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The Saratoga Falcon

The Saratoga Falcon

Petite flute player makes big switch to the tuba

Standing a mere 5 feet 2 inches, junior Neya Vishwanath strolls into the room to pick up her instrument. With her small hands, she finds her case, opens it and pulls out her… tuba?

At the beginning of the 2008 season, Vishwanath decided to stop playing flute for marching band and instead try the tuba.

“Freshman year, flute was really fun and I really liked the section, because I played flute for SWE, [symphonic wind ensemble], as well, so I figured I should do something different for marching [band],” said Vishwanath.

She chose the tuba because it is much more unusual and unexpected than the flute.

“Not many people would pick the tuba, and it seemed so different and really fun,” said Vishwanath.

That is hardly the only difference between the two instruments. Vishwanath’s flute, which she has been playing for eight years, weighs 14 ounces. The tuba is 25 pounds.

“I guess you would think that a tuba player has to be a big burly guy who can lift a big instrument, but it’s really not like that,” said Vishwanath. “I don’t think my height or size has to do with much.”

Although most people might think smaller tuba players would have a harder time with the instrument, especially during marching season, Vishwanath said her lack of bulk hasn’t been a huge issue.

“Sometimes I wish I was stronger, but I don’t see my size as a disadvantage,” she said. “It was hard in the beginning because the tuba is really heavy, but I got used to it.”

The biggest shock for Vishwanath is how much lung power it takes to play the tuba. The flute focuses on the agility of one’s fingers and not so much on the amount of air needed.

“Tuba doesn’t seem like a hard instrument on the outside because there’s only three keys and the notes are slower, but when you actually pick on up and have to blow through it, you realize how much lung power it takes,” said Vishwanath. “My lungs have probably expanded these last couple of months.”

In addition to switching instruments, Vishwanath also switched sections when she picked up the tuba.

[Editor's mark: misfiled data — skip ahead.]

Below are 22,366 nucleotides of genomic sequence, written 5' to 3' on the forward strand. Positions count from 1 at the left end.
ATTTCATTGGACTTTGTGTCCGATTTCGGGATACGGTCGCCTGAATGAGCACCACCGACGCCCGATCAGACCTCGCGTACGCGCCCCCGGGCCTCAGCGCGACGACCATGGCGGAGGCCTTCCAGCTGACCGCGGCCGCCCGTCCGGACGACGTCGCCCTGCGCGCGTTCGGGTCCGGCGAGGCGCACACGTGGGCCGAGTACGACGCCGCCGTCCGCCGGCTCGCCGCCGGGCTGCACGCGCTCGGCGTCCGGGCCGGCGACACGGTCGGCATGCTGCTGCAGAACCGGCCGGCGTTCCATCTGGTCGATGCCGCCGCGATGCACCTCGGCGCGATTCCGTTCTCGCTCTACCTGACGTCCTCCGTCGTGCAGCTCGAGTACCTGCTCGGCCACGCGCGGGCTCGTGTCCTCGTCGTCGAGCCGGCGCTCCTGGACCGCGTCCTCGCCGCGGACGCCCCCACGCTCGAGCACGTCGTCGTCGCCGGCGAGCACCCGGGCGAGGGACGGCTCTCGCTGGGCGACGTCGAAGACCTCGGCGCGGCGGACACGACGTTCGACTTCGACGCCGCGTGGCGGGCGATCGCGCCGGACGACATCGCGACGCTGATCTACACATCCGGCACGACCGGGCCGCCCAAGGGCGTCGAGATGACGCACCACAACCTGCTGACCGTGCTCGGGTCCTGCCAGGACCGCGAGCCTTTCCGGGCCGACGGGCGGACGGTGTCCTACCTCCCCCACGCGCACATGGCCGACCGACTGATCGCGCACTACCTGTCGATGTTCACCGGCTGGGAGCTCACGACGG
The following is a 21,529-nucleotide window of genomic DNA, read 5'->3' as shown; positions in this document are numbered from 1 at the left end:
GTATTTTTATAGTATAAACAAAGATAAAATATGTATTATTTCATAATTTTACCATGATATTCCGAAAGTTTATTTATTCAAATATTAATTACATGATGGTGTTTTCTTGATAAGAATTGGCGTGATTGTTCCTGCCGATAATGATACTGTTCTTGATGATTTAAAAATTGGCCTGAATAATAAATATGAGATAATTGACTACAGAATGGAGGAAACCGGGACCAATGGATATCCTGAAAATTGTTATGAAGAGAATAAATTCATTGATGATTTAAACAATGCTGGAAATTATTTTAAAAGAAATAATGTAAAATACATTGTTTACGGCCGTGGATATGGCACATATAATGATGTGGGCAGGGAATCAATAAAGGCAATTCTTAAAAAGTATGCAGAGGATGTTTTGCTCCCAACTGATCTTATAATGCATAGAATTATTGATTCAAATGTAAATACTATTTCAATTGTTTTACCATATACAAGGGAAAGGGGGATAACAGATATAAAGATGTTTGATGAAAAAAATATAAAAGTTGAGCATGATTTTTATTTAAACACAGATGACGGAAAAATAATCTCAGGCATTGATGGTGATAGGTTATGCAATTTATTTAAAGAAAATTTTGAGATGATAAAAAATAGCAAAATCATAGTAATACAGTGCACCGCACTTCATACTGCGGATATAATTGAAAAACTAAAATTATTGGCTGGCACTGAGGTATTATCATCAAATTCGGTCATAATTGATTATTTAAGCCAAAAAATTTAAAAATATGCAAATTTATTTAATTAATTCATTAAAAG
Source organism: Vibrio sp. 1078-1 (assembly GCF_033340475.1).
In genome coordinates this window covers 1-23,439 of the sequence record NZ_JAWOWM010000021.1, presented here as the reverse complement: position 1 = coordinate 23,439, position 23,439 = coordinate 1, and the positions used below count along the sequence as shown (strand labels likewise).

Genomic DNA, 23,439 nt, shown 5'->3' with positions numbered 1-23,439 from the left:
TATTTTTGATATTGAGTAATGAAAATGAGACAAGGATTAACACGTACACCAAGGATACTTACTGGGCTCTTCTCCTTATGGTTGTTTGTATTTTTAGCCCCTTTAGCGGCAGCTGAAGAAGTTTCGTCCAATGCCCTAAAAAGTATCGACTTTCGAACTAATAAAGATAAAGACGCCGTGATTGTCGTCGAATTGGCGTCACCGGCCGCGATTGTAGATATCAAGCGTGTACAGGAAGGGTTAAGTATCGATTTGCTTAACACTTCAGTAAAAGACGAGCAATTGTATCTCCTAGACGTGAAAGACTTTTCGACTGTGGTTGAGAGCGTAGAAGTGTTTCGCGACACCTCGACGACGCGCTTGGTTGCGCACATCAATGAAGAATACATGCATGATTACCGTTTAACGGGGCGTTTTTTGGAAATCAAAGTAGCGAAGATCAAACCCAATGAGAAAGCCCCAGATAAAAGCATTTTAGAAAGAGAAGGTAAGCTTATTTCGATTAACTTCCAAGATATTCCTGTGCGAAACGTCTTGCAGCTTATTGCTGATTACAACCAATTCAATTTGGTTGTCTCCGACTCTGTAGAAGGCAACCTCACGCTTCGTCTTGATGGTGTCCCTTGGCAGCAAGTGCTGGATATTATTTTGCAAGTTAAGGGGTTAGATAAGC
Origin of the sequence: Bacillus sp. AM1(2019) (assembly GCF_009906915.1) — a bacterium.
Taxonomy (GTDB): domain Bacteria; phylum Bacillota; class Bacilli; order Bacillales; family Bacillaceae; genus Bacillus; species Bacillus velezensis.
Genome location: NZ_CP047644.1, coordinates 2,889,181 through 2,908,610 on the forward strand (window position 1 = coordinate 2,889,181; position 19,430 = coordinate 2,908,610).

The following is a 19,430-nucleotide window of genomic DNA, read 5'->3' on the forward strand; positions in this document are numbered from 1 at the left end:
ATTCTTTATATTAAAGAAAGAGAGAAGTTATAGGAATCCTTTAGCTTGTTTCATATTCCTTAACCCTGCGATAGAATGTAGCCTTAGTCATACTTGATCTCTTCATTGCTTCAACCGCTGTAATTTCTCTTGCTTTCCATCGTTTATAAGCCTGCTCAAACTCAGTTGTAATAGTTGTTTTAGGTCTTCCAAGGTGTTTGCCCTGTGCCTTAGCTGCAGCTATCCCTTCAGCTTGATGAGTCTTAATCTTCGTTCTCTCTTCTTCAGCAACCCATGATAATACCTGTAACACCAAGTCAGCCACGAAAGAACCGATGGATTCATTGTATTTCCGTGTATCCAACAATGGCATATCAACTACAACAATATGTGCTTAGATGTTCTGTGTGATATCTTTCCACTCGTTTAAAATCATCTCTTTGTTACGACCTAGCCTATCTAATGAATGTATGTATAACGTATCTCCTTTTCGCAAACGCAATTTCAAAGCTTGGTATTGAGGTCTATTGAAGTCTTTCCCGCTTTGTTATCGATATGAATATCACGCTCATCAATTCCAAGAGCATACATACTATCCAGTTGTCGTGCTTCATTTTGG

“The tuba section is different,” she says. “They’re a really goofy bunch of people and they’re a little bit rowdy sometimes, but I like that about them.”

Vishwanath isn’t the only female tuba player in the band, either. She and sophomore Clara Chao have formed a bond since the other seven tuba players are boys.

When she first joined, she was surprised by the difference between her old and new section.

“When I came into the section, I was shocked because the guys do this crazy thing where sometimes during rehearsals; they have sumo wrestling fights, and all the guys pile on top of each other,” said Vishwanath. “I stay out of it, but it’s really funny to watch. That’s the kind of section I’m in.”

Although Vishwanath felt a noticeable change in the characters of the old and new section, her new section mates had no problem with including her into the tuba family.

“We saw how hard she was working, and her enthusiasm was really infectious, so she had no problem fitting in with us,” said senior section leader Steven Sung.

After being with them, however, Vishwanath has gotten used to her section’s unique character and enjoys her time with them.

“We’ll stand in a big circle and put our arms over each other and do chants before we go out to perform,” said Vishwanath. “They’re a really fun group to be around. They always make me smile and laugh.”

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